The Indian exchanges' unexpected decision in February, which hit Singapore Exchange's shares, was aimed at preventing share trading from moving abroad.
The Singapore exchange said in February it would launch successor products to its flagship Indian equity index derivatives before its licence agreement with the National Stock Exchange of India (NSE) expired in August 2018.
The new derivatives would be in addition to existing India single-stock futures given that these contracts have attracted active participation from global institutional clients since their launch, SGX said.
India's three main stock exchanges - NSE, BSE Ltd and Metropolitan Stock Exchange - took steps to stop losing trade to overseas rivals after SGX introduced trading in single-stock futures contracts.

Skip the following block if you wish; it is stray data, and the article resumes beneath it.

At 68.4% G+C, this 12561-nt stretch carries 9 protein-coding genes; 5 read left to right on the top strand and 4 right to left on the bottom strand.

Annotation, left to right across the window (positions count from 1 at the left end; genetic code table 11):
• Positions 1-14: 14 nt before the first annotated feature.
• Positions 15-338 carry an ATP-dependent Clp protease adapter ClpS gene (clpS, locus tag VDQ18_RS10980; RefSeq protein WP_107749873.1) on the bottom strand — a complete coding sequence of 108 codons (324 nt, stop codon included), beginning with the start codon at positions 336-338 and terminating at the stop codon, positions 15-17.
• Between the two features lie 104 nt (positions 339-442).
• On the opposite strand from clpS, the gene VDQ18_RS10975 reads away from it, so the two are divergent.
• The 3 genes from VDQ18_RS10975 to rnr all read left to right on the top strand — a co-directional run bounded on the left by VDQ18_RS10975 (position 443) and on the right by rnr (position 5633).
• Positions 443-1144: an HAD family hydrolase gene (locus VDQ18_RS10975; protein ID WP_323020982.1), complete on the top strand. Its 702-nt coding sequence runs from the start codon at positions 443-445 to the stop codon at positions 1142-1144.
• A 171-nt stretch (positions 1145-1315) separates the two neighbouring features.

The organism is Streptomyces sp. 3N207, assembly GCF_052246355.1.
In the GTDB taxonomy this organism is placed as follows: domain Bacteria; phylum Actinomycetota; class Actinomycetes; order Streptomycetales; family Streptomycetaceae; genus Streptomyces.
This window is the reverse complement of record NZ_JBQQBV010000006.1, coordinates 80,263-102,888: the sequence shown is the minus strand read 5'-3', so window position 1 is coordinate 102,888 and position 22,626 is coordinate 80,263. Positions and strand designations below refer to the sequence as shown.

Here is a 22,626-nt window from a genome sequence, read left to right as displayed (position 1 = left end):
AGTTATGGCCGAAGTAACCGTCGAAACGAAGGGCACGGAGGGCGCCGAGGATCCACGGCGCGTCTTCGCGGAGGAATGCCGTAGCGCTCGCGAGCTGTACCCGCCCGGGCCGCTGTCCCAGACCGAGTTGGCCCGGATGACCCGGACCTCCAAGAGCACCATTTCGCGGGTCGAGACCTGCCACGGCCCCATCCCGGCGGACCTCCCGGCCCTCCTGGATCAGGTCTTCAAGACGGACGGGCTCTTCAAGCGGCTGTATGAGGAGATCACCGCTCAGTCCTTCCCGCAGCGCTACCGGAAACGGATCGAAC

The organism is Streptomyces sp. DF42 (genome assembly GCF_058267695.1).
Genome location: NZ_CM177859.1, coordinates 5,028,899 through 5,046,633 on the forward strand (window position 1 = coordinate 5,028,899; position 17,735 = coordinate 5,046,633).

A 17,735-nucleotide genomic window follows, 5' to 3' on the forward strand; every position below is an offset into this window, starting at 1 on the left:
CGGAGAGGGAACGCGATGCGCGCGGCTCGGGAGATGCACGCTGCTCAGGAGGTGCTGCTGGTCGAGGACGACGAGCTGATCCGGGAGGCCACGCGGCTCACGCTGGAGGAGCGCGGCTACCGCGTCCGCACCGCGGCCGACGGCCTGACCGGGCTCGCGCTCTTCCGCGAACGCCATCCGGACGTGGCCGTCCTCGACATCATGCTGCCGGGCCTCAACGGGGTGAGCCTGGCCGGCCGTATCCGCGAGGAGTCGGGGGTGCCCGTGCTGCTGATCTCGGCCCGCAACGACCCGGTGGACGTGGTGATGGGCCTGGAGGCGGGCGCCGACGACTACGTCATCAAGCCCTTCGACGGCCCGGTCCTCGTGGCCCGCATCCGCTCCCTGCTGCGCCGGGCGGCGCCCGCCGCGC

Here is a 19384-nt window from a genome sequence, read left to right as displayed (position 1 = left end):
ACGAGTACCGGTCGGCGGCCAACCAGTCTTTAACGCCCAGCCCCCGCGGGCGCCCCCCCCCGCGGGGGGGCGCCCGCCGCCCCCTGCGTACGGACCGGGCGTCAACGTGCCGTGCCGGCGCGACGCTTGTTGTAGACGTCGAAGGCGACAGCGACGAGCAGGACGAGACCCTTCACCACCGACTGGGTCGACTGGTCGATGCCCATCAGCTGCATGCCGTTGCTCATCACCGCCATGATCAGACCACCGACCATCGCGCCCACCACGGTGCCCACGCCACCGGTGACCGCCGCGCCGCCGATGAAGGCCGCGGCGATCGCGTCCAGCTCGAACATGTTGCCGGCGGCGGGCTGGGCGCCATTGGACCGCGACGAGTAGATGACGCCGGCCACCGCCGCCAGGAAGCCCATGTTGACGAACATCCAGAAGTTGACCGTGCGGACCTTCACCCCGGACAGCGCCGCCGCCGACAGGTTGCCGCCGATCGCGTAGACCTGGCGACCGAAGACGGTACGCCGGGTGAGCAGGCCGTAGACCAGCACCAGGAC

Following Singapore Exchange's announcement on Wednesday, NSE said it was examining the new derivative products planned by SGX to see if they complied with the exchanges' February action.
"We will also have a discussion with other exchanges and the regulator once we have a better understanding and then determine course of action," NSE said in a statement on Wednesday.
The step was also aimed at boosting interest in the international financial centre being developed in Prime Minister Narendra Modi's home state of Gujarat, called Gujarat International Finance Tec-City, or GIFT City.
In Wednesday's statement, the Singapore exchange also said it was continuing to evaluate a joint trading and clearing model in GIFT City between the NSE and SGX.
"We are still exploring a solution that would bring the liquid international market directly into GIFT city, in a way that meets our clients' regulatory requirements while growing the overall market," Michael Syn, head of derivatives at SGX, said in the statement.
"In the meantime, we will continue with our new India equity derivative products, which international portfolio investors need to maintain exposure to India," he said.
(Except for the headline, this story has not been edited by NDTV staff and is published from a syndicated feed.)